So, I’m interested to learn what Digital Rebar from RackN can do. Modern IaC, in my opinion, should provide me with the ability to deploy hardware infrastructure, virtual instances, containers, storage, networking and applications. At the same time, I want abstraction, so a single piece of code should deploy me a virtual instance in any public or private cloud. Yes, this perhaps seems like a pipe dream, but a genuinely flexible hybrid cloud won’t work unless the provisioning process can pick up a generic definition and apply it to any cloud. I’m looking forward to this presentation!
No Tech Field Day event would be complete without some discussion of Kubernetes. This looks to be where StormForge comes in, optimising Kubernetes cluster deployments. Why does this need exist?
Each decade of IT has resulted in a gradual transformation that has reduced the friction involved in deploying applications. The ease of provisioning has increased through the use of VMs, which remove the hassle of buying and deploying physical servers, containers, which remove the hassle of deploying physical VMs, and serverless, which removes the hassle of deploying anything.
In reality, applications and code still need to run somewhere. Underneath the layers of abstraction, we still have physical CPUs, memory, storage, and networking. Modern infrastructure makes the deployment process easier but also removes any requirement to be efficient. Most IT professionals will be familiar with VM sprawl, which will inevitably become an issue with containers and Kubernetes. StormForge optimises applications deployed onto Kubernetes using a mix of analysis and experimentation.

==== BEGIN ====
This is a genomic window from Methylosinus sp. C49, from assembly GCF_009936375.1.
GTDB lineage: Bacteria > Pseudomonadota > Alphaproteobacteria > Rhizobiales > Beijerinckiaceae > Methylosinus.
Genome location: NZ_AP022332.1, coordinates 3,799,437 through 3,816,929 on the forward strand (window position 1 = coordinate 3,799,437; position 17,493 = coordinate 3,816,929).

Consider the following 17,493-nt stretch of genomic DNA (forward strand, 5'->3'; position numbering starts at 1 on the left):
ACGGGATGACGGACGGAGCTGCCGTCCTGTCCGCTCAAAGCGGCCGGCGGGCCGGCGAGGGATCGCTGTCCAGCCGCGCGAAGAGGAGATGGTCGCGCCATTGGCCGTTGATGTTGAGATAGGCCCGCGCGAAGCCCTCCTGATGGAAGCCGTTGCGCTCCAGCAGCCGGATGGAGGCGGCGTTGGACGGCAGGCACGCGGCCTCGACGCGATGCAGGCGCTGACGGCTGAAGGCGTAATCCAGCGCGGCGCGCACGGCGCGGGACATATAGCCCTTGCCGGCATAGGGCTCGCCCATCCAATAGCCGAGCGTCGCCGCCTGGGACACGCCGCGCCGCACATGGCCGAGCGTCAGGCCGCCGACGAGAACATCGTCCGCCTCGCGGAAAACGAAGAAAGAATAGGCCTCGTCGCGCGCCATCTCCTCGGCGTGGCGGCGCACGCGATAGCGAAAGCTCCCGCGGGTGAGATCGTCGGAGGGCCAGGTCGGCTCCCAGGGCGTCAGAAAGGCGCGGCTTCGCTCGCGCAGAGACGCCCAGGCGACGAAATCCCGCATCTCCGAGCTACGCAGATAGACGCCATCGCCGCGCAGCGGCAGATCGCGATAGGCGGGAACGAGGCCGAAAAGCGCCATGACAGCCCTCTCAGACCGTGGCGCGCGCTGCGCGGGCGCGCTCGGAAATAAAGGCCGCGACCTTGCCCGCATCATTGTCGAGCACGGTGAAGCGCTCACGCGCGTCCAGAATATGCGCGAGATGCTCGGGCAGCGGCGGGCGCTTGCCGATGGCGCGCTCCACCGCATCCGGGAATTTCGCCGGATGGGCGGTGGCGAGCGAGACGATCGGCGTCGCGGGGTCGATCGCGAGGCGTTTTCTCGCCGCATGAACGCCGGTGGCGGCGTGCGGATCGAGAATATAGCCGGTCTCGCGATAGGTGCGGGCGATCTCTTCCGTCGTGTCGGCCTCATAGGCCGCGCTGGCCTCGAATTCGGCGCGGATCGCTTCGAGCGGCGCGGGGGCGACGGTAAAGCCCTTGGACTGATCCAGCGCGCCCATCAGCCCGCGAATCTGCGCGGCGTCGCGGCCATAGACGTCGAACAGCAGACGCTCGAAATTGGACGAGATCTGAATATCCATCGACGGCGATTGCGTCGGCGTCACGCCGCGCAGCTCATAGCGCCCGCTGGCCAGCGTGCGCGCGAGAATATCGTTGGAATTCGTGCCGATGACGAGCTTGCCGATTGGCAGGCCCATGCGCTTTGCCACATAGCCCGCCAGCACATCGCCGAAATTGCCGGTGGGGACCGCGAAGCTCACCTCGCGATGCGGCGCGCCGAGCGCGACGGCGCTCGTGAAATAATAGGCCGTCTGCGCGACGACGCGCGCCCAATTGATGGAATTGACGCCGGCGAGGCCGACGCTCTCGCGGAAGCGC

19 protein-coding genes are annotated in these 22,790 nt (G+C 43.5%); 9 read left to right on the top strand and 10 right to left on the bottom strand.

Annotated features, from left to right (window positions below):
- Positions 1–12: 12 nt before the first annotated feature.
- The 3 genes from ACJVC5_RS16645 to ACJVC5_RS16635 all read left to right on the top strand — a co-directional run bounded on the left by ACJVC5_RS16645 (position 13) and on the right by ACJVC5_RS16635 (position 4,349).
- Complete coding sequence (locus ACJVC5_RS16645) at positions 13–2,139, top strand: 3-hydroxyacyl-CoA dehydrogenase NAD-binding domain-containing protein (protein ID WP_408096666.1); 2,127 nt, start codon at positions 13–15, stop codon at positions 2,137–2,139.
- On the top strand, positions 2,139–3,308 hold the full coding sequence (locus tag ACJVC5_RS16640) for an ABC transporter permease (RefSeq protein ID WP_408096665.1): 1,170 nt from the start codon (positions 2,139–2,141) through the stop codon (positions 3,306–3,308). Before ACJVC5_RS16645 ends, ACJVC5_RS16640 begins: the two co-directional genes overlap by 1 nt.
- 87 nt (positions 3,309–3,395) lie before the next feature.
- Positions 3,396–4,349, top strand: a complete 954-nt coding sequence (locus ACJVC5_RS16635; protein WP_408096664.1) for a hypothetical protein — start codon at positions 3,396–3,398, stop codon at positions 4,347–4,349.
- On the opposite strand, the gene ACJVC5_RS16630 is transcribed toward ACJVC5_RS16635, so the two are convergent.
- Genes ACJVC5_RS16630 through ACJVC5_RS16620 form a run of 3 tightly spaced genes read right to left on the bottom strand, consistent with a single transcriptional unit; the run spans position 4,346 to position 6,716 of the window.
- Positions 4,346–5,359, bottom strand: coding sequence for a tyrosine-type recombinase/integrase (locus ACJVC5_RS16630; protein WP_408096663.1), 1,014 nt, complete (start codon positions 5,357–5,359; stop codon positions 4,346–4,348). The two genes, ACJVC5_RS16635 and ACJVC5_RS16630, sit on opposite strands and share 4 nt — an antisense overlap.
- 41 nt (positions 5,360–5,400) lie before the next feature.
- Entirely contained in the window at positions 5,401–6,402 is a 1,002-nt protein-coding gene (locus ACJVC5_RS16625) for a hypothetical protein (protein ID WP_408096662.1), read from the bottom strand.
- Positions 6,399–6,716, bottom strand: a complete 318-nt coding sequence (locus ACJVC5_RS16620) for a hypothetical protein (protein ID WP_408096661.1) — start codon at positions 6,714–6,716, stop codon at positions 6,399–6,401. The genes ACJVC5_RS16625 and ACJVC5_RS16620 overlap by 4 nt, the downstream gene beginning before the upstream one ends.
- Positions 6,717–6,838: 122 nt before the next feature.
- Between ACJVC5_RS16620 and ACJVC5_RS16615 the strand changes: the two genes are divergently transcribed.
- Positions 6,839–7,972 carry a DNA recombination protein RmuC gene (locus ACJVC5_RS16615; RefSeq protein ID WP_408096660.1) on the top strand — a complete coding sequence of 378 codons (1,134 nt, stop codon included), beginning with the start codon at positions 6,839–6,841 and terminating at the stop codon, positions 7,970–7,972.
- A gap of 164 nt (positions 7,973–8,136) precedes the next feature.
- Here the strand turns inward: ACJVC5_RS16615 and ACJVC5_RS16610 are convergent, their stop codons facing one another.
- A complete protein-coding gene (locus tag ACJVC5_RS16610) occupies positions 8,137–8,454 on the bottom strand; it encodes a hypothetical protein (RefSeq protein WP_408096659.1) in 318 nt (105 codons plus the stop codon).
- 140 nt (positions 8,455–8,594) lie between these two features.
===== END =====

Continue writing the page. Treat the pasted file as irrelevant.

In a fully hybrid world, an application could be deployed across many pieces of infrastructure, physical and virtual. So, there’s an aspect to optimisation that has to align efficiency with cost. I’m interested to see what StormForge has to offer and how the performance, cost and efficiency metrics align.
VMware Inc needs no introduction and should be known to everyone in the technology industry. At the end of the last millennium, the company developed server virtualisation for the x86 architecture, based on solutions that initially worked on the desktop. The inefficiency of the Windows operating system, coupled with the increasing adoption of Linux, provided the perfect environment to deliver the consolidation efficiencies offered by ESXi and vSphere. Today, very few IT organisations would consider an on-premises strategy that didn’t include VMware technology.
The emergence and incredible popularity of the public cloud signalled significant risk for VMware. As we wrote in 2016, the storm clouds were brewing, and change was needed. VMware met the challenge by working with the public cloud rather than against it. The VMware vSphere platform is now available from AWS, Azure, GCP, Oracle and IBM (and smaller providers). It’s also possible to build out a VMware environment in Equinix with Metal.
Outside of the core virtualisation platform, VMware has embraced containers with Tanzu (which we reviewed as Project Pacific) and now wants to bring together the hybrid cloud message with a strategy called Cross-Cloud Services. The idea of “one management tool to rule them all” has been mooted for decades, so whether VMware can make Project Ensemble deliver the goods is, of course, debateable. At the same time, the company has to consider the long-term risk of increasing cloud adoption, so multi-cloud management has obvious attractions.
At CFD13, I’m hoping the VMware team can expand on the hybrid cloud strategy, with consideration of the continuing abstraction away from ESXi as the virtual instance hypervisor. From an analyst perspective, we’d also like to understand what difference VMware’s independence will make to the ability to support a cross-cloud model. This should be a fascinating session.
You can find more of our coverage of VMware through the dedicated Architecting IT VMware Microsite.